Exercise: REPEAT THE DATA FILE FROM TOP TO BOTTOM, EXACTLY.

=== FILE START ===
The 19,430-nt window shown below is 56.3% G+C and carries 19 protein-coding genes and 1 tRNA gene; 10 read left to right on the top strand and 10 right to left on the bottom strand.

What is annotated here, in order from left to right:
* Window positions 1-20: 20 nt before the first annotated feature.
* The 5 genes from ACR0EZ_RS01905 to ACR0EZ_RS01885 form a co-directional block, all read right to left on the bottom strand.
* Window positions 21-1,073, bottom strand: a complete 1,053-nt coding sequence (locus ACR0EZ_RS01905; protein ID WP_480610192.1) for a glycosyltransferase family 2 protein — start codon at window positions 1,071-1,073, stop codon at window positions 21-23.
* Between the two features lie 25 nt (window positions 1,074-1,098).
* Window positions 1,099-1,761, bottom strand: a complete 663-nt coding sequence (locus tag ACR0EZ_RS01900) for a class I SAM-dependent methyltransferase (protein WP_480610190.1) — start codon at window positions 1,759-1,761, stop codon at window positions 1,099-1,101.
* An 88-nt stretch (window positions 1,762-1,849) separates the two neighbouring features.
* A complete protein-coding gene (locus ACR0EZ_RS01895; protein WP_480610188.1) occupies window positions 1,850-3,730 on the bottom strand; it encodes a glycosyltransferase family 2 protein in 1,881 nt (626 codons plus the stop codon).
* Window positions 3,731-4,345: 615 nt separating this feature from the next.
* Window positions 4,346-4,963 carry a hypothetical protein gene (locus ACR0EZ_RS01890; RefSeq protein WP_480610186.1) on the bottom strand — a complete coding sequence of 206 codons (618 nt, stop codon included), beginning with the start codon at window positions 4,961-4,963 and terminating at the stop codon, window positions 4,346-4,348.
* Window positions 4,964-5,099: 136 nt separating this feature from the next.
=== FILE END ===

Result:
The 19,430-nt window shown below is 56.3% G+C and carries 19 protein-coding genes and 1 tRNA gene; 10 read left to right on the top strand and 10 right to left on the bottom strand.

What is annotated here, in order from left to right:
* Window positions 1-20: 20 nt before the first annotated feature.
* The 5 genes from ACR0EZ_RS01905 to ACR0EZ_RS01885 form a co-directional block, all read right to left on the bottom strand.
* Window positions 21-1,073, bottom strand: a complete 1,053-nt coding sequence (locus ACR0EZ_RS01905; protein ID WP_480610192.1) for a glycosyltransferase family 2 protein — start codon at window positions 1,071-1,073, stop codon at window positions 21-23.
* Between the two features lie 25 nt (window positions 1,074-1,098).
* Window positions 1,099-1,761, bottom strand: a complete 663-nt coding sequence (locus tag ACR0EZ_RS01900) for a class I SAM-dependent methyltransferase (protein WP_480610190.1) — start codon at window positions 1,759-1,761, stop codon at window positions 1,099-1,101.
* An 88-nt stretch (window positions 1,762-1,849) separates the two neighbouring features.
* A complete protein-coding gene (locus ACR0EZ_RS01895; protein WP_480610188.1) occupies window positions 1,850-3,730 on the bottom strand; it encodes a glycosyltransferase family 2 protein in 1,881 nt (626 codons plus the stop codon).
* Window positions 3,731-4,345: 615 nt separating this feature from the next.
* Window positions 4,346-4,963 carry a hypothetical protein gene (locus ACR0EZ_RS01890; RefSeq protein WP_480610186.1) on the bottom strand — a complete coding sequence of 206 codons (618 nt, stop codon included), beginning with the start codon at window positions 4,961-4,963 and terminating at the stop codon, window positions 4,346-4,348.
* Window positions 4,964-5,099: 136 nt separating this feature from the next.